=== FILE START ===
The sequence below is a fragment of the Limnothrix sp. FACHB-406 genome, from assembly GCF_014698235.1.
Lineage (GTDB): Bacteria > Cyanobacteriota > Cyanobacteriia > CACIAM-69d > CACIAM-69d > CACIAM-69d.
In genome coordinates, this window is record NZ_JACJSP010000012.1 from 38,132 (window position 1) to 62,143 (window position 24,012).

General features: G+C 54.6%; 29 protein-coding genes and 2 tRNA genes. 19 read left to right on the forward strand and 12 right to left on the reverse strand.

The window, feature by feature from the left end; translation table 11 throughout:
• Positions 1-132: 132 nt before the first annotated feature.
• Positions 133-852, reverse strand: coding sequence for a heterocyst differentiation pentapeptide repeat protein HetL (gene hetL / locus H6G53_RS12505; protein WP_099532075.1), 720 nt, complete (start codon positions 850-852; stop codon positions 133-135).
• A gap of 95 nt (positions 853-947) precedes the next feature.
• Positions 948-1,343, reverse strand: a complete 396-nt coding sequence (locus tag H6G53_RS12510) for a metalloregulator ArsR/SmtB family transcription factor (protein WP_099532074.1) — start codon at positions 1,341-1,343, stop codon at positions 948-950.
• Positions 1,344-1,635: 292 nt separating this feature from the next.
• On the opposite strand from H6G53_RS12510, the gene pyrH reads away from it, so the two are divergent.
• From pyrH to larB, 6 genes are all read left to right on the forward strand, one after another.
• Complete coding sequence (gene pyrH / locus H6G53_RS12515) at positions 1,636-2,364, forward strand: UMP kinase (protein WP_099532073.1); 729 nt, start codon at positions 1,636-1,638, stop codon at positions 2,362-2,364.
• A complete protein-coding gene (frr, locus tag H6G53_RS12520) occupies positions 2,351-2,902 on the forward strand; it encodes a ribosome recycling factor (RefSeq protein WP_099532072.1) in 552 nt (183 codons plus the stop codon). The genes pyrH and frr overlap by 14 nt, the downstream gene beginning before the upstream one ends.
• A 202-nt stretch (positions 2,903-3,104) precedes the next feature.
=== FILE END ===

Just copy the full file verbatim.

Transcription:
The sequence below is a fragment of the Limnothrix sp. FACHB-406 genome, from assembly GCF_014698235.1.
Lineage (GTDB): Bacteria > Cyanobacteriota > Cyanobacteriia > CACIAM-69d > CACIAM-69d > CACIAM-69d.
In genome coordinates, this window is record NZ_JACJSP010000012.1 from 38,132 (window position 1) to 62,143 (window position 24,012).

General features: G+C 54.6%; 29 protein-coding genes and 2 tRNA genes. 19 read left to right on the forward strand and 12 right to left on the reverse strand.

The window, feature by feature from the left end; translation table 11 throughout:
• Positions 1-132: 132 nt before the first annotated feature.
• Positions 133-852, reverse strand: coding sequence for a heterocyst differentiation pentapeptide repeat protein HetL (gene hetL / locus H6G53_RS12505; protein WP_099532075.1), 720 nt, complete (start codon positions 850-852; stop codon positions 133-135).
• A gap of 95 nt (positions 853-947) precedes the next feature.
• Positions 948-1,343, reverse strand: a complete 396-nt coding sequence (locus tag H6G53_RS12510) for a metalloregulator ArsR/SmtB family transcription factor (protein WP_099532074.1) — start codon at positions 1,341-1,343, stop codon at positions 948-950.
• Positions 1,344-1,635: 292 nt separating this feature from the next.
• On the opposite strand from H6G53_RS12510, the gene pyrH reads away from it, so the two are divergent.
• From pyrH to larB, 6 genes are all read left to right on the forward strand, one after another.
• Complete coding sequence (gene pyrH / locus H6G53_RS12515) at positions 1,636-2,364, forward strand: UMP kinase (protein WP_099532073.1); 729 nt, start codon at positions 1,636-1,638, stop codon at positions 2,362-2,364.
• A complete protein-coding gene (frr, locus tag H6G53_RS12520) occupies positions 2,351-2,902 on the forward strand; it encodes a ribosome recycling factor (RefSeq protein WP_099532072.1) in 552 nt (183 codons plus the stop codon). The genes pyrH and frr overlap by 14 nt, the downstream gene beginning before the upstream one ends.
• A 202-nt stretch (positions 2,903-3,104) precedes the next feature.